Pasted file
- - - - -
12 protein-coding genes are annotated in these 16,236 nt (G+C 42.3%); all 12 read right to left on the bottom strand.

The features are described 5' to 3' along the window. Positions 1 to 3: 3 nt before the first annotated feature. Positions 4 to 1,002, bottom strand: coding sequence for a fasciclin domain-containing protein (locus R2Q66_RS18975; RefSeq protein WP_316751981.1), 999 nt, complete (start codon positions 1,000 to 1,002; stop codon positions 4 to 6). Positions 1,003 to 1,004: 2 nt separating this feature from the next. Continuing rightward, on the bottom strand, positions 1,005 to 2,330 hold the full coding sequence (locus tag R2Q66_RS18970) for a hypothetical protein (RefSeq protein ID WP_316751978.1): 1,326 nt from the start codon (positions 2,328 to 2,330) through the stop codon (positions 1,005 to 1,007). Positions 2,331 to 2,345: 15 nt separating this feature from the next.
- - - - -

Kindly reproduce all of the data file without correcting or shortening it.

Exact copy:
12 protein-coding genes are annotated in these 16,236 nt (G+C 42.3%); all 12 read right to left on the bottom strand.

The features are described 5' to 3' along the window. Positions 1 to 3: 3 nt before the first annotated feature. Positions 4 to 1,002, bottom strand: coding sequence for a fasciclin domain-containing protein (locus R2Q66_RS18975; RefSeq protein WP_316751981.1), 999 nt, complete (start codon positions 1,000 to 1,002; stop codon positions 4 to 6). Positions 1,003 to 1,004: 2 nt separating this feature from the next. Continuing rightward, on the bottom strand, positions 1,005 to 2,330 hold the full coding sequence (locus tag R2Q66_RS18970) for a hypothetical protein (RefSeq protein ID WP_316751978.1): 1,326 nt from the start codon (positions 2,328 to 2,330) through the stop codon (positions 1,005 to 1,007). Positions 2,331 to 2,345: 15 nt separating this feature from the next.